Without a doubt, every person in America is navigating uncharted territories as we are living through a world-wide crisis that will inevitably become a history lesson in years to come. Through this time of uncertainties for so many, we find ourselves searching for guidance and leadership.
Leaders tend to rise and fall during a crisis because of how they handle themselves and lead their people through it. Inspiring leaders spend hours reading, educating, and learning to find all the right skills in order to package them together to become a great leader. I am here to tell you that you don’t have to look any further for”Leadership 101” through a crisis, than Kentucky Governor Andy Beshear.
DISCLAIMER: This blog is not a political stand. This blog is not endorsing one side over the other. This blog is about recognizing true leadership at its finest during unprecedented times.
Gov. Beshear is leading Kentuckians through an experience he wasn’t prepared for, and he is doing it with ease and poise.
This is the type of leadership that we should be taking notes on to duplicate, not just during this time of crisis, but in our everyday role as leaders.
- Be Transparent : It’s OK not to have all the answers, and it isn’t expected. Let your people know a little of the obstacles, victories, and real emotions that are happening behind the scenes. This will build trust in your people.
- Be Patient: Carry yourself with confidence and professional poise that demonstrates your patience through a crisis. Communicate with people how you are being patient with your timeline and expectations of them.
- Calm and Direct Tone: Governor Beshear is a natural at this. He stands with authority, but his calm voice is almost soothing. However, his tone is also serious and direct so people want to listen and understand the importance of what he is saying.
- Take Ownership in Your Mistakes: During a time like this, leaders are not expected to know all the right answers, and especially when delivering the messages in front of a live audience.
- Presentation: Be consistent in your presentation. People feel a sense of trust and security in knowing the format and expectation of details to come. This becomes important when delivering new information to your people, while also affirming what others should already know. Having your presentation clear and precise in a format that is consistent assures your message will be retained.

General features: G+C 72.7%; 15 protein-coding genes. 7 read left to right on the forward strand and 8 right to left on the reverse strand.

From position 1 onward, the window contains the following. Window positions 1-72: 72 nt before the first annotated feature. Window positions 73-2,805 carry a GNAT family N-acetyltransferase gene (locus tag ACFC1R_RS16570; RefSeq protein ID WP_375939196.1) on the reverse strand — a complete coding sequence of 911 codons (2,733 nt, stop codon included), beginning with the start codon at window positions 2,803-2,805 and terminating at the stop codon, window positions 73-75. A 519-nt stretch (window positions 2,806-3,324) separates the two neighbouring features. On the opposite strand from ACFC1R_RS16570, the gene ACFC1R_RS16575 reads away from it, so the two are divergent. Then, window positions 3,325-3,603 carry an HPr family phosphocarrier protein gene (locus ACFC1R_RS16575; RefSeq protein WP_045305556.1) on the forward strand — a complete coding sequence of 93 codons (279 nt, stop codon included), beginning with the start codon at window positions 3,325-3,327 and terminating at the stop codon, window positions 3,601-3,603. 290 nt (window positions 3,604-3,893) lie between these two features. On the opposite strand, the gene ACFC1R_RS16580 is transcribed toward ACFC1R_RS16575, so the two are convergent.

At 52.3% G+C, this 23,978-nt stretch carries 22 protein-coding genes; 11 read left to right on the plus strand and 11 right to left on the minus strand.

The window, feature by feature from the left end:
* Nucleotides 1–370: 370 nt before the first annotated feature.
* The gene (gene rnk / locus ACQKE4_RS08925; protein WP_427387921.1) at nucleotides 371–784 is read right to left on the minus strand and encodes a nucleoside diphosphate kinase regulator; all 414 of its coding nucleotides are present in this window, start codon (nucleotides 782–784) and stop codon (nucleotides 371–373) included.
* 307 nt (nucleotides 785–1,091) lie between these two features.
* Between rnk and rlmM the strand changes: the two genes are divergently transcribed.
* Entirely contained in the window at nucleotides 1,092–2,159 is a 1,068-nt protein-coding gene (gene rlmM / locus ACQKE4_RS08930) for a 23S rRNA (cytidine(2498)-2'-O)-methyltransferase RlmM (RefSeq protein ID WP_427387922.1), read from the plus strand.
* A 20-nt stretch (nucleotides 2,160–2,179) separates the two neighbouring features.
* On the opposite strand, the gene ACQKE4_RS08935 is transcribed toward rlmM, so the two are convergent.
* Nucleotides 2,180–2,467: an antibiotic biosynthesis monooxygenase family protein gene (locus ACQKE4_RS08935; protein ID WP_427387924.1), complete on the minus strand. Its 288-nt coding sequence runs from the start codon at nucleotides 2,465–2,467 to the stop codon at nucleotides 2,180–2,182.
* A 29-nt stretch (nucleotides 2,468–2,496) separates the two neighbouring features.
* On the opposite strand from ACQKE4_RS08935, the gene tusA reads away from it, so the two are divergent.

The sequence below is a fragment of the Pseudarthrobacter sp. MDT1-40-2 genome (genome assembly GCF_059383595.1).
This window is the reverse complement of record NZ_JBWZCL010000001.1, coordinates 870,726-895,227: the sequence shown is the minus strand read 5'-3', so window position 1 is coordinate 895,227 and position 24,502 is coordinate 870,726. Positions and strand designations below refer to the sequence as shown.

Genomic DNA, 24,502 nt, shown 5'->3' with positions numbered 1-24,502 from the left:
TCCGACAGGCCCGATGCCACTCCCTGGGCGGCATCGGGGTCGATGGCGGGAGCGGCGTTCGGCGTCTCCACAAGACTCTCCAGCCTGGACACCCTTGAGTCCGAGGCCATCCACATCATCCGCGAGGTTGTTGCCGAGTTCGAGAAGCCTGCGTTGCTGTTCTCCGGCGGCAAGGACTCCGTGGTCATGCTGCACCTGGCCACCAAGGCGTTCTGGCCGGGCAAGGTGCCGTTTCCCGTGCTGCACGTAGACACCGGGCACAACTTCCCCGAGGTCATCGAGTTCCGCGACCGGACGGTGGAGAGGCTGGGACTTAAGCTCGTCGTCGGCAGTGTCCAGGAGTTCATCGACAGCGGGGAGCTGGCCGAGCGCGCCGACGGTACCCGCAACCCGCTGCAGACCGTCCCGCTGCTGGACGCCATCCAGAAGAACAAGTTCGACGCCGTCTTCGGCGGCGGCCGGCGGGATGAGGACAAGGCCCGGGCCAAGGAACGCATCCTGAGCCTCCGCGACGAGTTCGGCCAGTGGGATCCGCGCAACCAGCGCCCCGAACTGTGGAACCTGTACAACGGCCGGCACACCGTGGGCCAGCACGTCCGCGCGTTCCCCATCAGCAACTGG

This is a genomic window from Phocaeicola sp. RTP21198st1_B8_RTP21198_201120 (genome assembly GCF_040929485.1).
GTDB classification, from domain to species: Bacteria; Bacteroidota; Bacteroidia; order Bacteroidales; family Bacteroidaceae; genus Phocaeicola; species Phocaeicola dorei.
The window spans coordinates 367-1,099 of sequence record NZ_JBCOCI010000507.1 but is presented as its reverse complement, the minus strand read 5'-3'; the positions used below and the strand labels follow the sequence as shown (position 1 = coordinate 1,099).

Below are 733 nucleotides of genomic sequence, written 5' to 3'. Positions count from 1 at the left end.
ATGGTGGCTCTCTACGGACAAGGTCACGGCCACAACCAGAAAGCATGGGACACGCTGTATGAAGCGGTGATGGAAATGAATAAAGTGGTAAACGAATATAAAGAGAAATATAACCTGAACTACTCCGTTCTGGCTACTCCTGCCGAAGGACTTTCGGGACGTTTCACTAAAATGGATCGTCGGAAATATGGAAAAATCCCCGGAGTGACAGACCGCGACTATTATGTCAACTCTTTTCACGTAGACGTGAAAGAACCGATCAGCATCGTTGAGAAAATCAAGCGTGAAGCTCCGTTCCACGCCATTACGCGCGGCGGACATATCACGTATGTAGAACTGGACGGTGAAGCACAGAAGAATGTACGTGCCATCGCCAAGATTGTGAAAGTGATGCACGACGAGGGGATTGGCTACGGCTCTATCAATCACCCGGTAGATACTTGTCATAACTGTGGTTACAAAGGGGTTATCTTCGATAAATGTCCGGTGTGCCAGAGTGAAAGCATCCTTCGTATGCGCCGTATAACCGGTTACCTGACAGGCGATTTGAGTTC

- Place personal agendas on hold your vision and goals should be about the people: Your people want to know your best intentions for them are at the forefront of your decisions. When stating your vision and goals of the plan to be implemented, ensure your message is about them and for them. Your people must “buy” into your vision and goals, so therefore it should reflect them and not your personal agenda.
- State a Clear Vision and Path: Be clear. Be precise. Allow your people to know the intended results. They need to feel it, understand it, and understand how their actions can achieve it. Don’t ramble or throw out information that isn’t relevant. Be confident in your delivery.
- Reassure Your People You are In It Together: Show empathy and understanding for your people by providing them with reassurance of your confidence to achieve together. Allow them to know you walk beside them and relate to them how you will be there along the way.
- Recognize and Show Appreciation for your Team: Be thankful for the team that stands with you that has helped you become a strong leader. There is no great leader without a strong team beside them. When the leader can recognize their team in front of others to show their appreciation, it says a lot about their teamwork mindset. A leader should always show appreciation and love for their team.
- State Clear Actions and Expectations: Be clear in what you want your people to understand and implement. Make sure there is no question of your expectations and how they must implement your action plan in order to be successful. Your people must know exactly what it is you want them to do.
I realize these leadership traits have been published in numerous leadership books and spoken by business coaches across the world. However, their messages are “coaching” us and telling us how to lead. These tips outlined in this blog are not just what I know to be true, it’s what I have seen a great leader do in the midst of a crisis. Each outlined tip above was written based on the delivery of practices of what I observe everyday at 4 p.m. CST with Governor Beshear. Not only is history being made daily through this crisis, but many inspiring leaders are taking notes of Governor Beshear.
I challenge each of my readers to #leadlikeAndy
(Credit for #leadlikeAndy came from my great friend and business owner, Lindsey Lanham, who also is inspired by his leadership.)
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